Re-making from the Breaking

Some things need to be broken so that something new and redemptive can be made from the pain and the pieces. 

A “Christian” man from a nationally known conservative evangelical family who lives just 20 miles down the road from me has recently been arrested on charges of child pornography.  His second national sexual scandal is particularly disturbing to me because my father, a minister, a pastor, a retired military man . . . after being convicted of raping a minor at the age of 70 something persisted in his perversion as well . . . until his death.

I reported his behavior as a child but his credentials, his career, his ministry, his charisma, his intelligence, and his articulation were privileged and dictated the outcome.  I was left to fend for myself at his hands.  He used more assaults, shaming, and beatings to try to keep me silenced and “in submission.”

Thirty years later, I was the state’s corroborating witness because my testimony was eerily similar to that of the 13-year-old in the witness stand.  Even though I have prayed for him, and felt grieved for who he was, we haven’t been in contact since that day in court when I stuck my finger in his face and said.  “You may have these people fooled with your lies and your self-righteous indignation, but I remember what you did to me, and you know what you did. . . you are not going to get away with it this time.” He winced.  Those were the last words I ever spoke to him.

Several years later, while still on probation, the sheriff’s department showed up at his house once again, this time to confiscate his computers.  They were tracking him on child pornography sites which violated the terms of his probation.  I learned of this violation weeks after I received word of his death.  The system was gentle with him; thus, he was never “broken” in repentance.  We are tough on some people, but not people like my dad.  He stood 6 feet tall, broad shouldered, barrel chested, chiseled chin, handsome . . . white, with brown curly hair and beautiful big eyes. . . my eyes.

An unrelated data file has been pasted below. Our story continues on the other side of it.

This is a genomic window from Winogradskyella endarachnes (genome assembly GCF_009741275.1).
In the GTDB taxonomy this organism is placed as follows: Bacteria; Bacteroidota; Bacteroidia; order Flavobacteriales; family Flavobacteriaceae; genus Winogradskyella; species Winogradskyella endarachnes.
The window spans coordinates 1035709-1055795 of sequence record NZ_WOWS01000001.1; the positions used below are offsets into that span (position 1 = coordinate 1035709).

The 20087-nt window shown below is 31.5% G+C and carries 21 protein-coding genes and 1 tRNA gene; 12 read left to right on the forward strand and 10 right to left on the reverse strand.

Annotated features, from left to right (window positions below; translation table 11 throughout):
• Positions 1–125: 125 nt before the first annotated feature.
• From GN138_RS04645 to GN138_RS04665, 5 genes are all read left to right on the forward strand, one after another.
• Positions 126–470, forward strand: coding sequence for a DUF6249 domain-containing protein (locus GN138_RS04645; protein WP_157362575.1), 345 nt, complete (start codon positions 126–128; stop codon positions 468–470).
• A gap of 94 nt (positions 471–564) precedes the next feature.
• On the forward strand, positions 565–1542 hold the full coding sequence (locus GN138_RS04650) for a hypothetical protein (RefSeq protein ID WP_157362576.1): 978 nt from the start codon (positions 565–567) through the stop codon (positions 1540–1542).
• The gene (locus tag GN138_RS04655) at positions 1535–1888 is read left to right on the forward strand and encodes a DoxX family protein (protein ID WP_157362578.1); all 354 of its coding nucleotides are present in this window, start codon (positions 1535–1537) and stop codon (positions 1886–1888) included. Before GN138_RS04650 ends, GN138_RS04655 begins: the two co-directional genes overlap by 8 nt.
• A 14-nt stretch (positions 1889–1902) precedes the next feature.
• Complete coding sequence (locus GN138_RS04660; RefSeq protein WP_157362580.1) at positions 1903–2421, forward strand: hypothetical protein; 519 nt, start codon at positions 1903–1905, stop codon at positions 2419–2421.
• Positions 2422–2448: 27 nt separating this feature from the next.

The American sin and culture of racism is no less insidious than the persistent defiance of a pedophile, thus it requires no less collective action to demolish it, and to remove its preferences and privileges from our laws, policies, and practices. Like individual sin, cultural, and systemic (group) sin will not fall without significant humility and effort. 

To make a “more perfect union” we must break up the foundational assumptions upon which our current “imperfection” is fortified.  Idolatries such as racism and other power abuses will not go voluntarily, because they have a death grip on our collective souls similar to the grip on pedophiliac perpetrators.

As a nation, we have worshipped (bowed down to) things and people that pander to our power, passions, and profits.  Historically white, charismatic, articulate, influential, men and women have benefitted the most. Many of these have called themselves pastors, evangelists, and “prophets.”  Ultimately, they are idols which must be crushed up like the golden calf in the desert.

From the breaking we could yield to a re-making  . . .  

poor enough to realize our need for God,

grief-stricken with those who mourn,

humble enough to listen to the hurting,

hungry and thirsty for restorative justice,

merciful to the oppressed,


peace makers,

. . . and even if necessary. . .

we could make ourselves willing to be persecuted for doing right for our neighbors (Matthew 5:3-10).

By Doc Courage

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